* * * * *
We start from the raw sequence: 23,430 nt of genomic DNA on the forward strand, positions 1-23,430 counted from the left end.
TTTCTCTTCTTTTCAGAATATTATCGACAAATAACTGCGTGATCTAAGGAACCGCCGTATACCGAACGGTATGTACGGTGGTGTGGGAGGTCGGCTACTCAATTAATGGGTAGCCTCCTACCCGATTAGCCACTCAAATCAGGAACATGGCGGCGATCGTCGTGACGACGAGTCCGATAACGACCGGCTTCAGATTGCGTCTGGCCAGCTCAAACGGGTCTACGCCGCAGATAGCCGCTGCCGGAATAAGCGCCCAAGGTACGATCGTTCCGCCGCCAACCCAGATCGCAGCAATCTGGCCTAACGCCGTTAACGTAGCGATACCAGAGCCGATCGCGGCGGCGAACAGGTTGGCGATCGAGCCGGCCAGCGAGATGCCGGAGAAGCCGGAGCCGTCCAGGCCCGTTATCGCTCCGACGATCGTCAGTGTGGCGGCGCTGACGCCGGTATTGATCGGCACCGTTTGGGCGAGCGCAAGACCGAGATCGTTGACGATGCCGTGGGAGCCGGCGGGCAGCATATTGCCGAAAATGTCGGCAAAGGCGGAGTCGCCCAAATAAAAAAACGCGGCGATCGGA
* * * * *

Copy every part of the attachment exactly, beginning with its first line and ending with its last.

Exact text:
We start from the raw sequence: 23,430 nt of genomic DNA on the forward strand, positions 1-23,430 counted from the left end.
TTTCTCTTCTTTTCAGAATATTATCGACAAATAACTGCGTGATCTAAGGAACCGCCGTATACCGAACGGTATGTACGGTGGTGTGGGAGGTCGGCTACTCAATTAATGGGTAGCCTCCTACCCGATTAGCCACTCAAATCAGGAACATGGCGGCGATCGTCGTGACGACGAGTCCGATAACGACCGGCTTCAGATTGCGTCTGGCCAGCTCAAACGGGTCTACGCCGCAGATAGCCGCTGCCGGAATAAGCGCCCAAGGTACGATCGTTCCGCCGCCAACCCAGATCGCAGCAATCTGGCCTAACGCCGTTAACGTAGCGATACCAGAGCCGATCGCGGCGGCGAACAGGTTGGCGATCGAGCCGGCCAGCGAGATGCCGGAGAAGCCGGAGCCGTCCAGGCCCGTTATCGCTCCGACGATCGTCAGTGTGGCGGCGCTGACGCCGGTATTGATCGGCACCGTTTGGGCGAGCGCAAGACCGAGATCGTTGACGATGCCGTGGGAGCCGGCGGGCAGCATATTGCCGAAAATGTCGGCAAAGGCGGAGTCGCCCAAATAAAAAAACGCGGCGATCGGA